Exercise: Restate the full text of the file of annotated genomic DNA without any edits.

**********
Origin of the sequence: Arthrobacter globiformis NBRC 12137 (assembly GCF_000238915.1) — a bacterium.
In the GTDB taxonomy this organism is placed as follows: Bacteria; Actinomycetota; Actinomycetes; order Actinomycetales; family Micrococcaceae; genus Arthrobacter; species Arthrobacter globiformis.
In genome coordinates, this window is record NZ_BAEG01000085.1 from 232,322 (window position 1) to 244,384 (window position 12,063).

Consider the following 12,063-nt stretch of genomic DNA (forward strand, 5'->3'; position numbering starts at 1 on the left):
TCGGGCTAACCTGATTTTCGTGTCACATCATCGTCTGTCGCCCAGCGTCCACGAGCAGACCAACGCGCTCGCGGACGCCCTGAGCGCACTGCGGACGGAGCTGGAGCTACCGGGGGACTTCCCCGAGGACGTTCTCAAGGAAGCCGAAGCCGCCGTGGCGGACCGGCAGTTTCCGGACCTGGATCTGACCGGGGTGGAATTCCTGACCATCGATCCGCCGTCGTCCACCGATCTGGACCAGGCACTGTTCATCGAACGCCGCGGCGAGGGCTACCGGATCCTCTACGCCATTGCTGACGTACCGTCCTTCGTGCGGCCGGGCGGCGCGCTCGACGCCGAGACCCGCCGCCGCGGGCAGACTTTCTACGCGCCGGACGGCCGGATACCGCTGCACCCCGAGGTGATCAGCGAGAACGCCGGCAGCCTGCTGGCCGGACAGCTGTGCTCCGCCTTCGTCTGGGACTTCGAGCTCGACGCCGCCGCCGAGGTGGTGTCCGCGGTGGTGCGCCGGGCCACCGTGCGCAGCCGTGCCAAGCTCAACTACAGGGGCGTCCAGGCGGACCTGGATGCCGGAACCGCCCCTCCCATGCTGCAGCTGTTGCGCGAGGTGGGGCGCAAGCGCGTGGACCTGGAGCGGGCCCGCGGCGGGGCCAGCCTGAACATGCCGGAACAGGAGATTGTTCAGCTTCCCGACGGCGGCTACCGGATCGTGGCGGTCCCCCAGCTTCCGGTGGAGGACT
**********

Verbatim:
Origin of the sequence: Arthrobacter globiformis NBRC 12137 (assembly GCF_000238915.1) — a bacterium.
In the GTDB taxonomy this organism is placed as follows: Bacteria; Actinomycetota; Actinomycetes; order Actinomycetales; family Micrococcaceae; genus Arthrobacter; species Arthrobacter globiformis.
In genome coordinates, this window is record NZ_BAEG01000085.1 from 232,322 (window position 1) to 244,384 (window position 12,063).

Consider the following 12,063-nt stretch of genomic DNA (forward strand, 5'->3'; position numbering starts at 1 on the left):
TCGGGCTAACCTGATTTTCGTGTCACATCATCGTCTGTCGCCCAGCGTCCACGAGCAGACCAACGCGCTCGCGGACGCCCTGAGCGCACTGCGGACGGAGCTGGAGCTACCGGGGGACTTCCCCGAGGACGTTCTCAAGGAAGCCGAAGCCGCCGTGGCGGACCGGCAGTTTCCGGACCTGGATCTGACCGGGGTGGAATTCCTGACCATCGATCCGCCGTCGTCCACCGATCTGGACCAGGCACTGTTCATCGAACGCCGCGGCGAGGGCTACCGGATCCTCTACGCCATTGCTGACGTACCGTCCTTCGTGCGGCCGGGCGGCGCGCTCGACGCCGAGACCCGCCGCCGCGGGCAGACTTTCTACGCGCCGGACGGCCGGATACCGCTGCACCCCGAGGTGATCAGCGAGAACGCCGGCAGCCTGCTGGCCGGACAGCTGTGCTCCGCCTTCGTCTGGGACTTCGAGCTCGACGCCGCCGCCGAGGTGGTGTCCGCGGTGGTGCGCCGGGCCACCGTGCGCAGCCGTGCCAAGCTCAACTACAGGGGCGTCCAGGCGGACCTGGATGCCGGAACCGCCCCTCCCATGCTGCAGCTGTTGCGCGAGGTGGGGCGCAAGCGCGTGGACCTGGAGCGGGCCCGCGGCGGGGCCAGCCTGAACATGCCGGAACAGGAGATTGTTCAGCTTCCCGACGGCGGCTACCGGATCGTGGCGGTCCCCCAGCTTCCGGTGGAGGACT